I had just knit a purple pair.  They are knit from lovely sock yarn.  They are perfect. The yarn is smooth and even.

Then of course, I knit the same exact booties from my luscious handspun.
My handspun yarn has thick and thin spots and spots that are a little too twisty.  It doesn't look the same as commercial yarn at all. But these booties are just as lovely with all the little imperfections in the fabric.

I don't know how to find the words to describe how I feel about these little baby shoes.  Obviously I knit in the first place because it is rewarding to me, because there is this excitement I feel in the creative process: in finishing, in the feeling of 'Hey, I made that'.  But this takes that feeling to a whole new level. 

There is so much joy in art!  Lest you think my life is full of days with my children happy and smiling while I curl up next to a cozy fire spinning and knitting - you are wrong!!  We have five kids, and two with special needs. We don't even know what a normal family life is like.  Every day is hard, and many days bring me to tears.  I have to fight for my art.  Even if that means sometimes fighting my own guilty feelings about leaving other things undone or putting myself first.  Some knitting projects are pulled apart by my little ones, other times I find myself scrambling for the time to knit a single stitch - but it is all worth it.  When my needles are clicking along I feel more balanced, and my kids see that motherhood and womanhood isn't all martyrdom and tiredness and frustration.  And when my children need balance in their own lives, I see them go and begin some creative process of their own.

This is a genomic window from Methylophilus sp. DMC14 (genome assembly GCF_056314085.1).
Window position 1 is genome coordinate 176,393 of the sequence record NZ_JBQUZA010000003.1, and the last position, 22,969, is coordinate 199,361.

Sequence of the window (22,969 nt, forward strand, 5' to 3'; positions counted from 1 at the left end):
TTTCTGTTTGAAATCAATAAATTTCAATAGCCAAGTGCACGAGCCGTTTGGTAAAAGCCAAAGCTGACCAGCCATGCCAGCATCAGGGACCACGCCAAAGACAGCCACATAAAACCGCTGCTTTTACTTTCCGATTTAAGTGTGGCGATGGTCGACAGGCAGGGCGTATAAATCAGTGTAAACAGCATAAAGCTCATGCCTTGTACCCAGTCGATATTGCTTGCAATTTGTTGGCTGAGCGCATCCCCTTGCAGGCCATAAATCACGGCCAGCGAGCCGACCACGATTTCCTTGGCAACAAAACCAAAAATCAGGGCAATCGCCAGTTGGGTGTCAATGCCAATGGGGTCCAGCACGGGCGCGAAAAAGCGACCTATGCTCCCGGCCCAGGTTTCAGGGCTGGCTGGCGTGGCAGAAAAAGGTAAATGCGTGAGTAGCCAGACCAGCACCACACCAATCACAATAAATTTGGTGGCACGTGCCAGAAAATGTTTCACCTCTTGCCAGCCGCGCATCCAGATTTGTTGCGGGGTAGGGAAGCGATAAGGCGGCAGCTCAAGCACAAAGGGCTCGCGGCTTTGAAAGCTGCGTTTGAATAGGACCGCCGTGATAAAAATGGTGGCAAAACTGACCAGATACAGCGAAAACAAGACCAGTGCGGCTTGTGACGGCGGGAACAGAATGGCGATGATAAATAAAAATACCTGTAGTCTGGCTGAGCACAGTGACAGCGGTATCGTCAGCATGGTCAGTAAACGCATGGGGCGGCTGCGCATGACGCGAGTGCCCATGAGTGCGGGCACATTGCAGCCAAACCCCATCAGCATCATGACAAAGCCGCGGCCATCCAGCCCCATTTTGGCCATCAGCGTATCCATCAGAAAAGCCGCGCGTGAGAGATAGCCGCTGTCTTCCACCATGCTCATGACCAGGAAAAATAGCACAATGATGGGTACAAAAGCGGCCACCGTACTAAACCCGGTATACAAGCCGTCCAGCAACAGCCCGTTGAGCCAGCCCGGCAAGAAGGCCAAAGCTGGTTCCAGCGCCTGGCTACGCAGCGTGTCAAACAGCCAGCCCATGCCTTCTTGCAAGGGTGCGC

In the end, it is what reminds me that a life without art or creativity is not a life at all.  I may not paint or draw, but a creative mind always finds a way, EVEN, when it is hard.  Especially when it is hard.

So here you have my first hand-knit, hand-spun, hand-processed, locally grown, art-yarn project.

From start to finish.  No, I'm not up to spinning enough yarn for a sweater yet.

But it feels so satisfying to have gone through this whole process, from start to finish. 

For the first time in my life.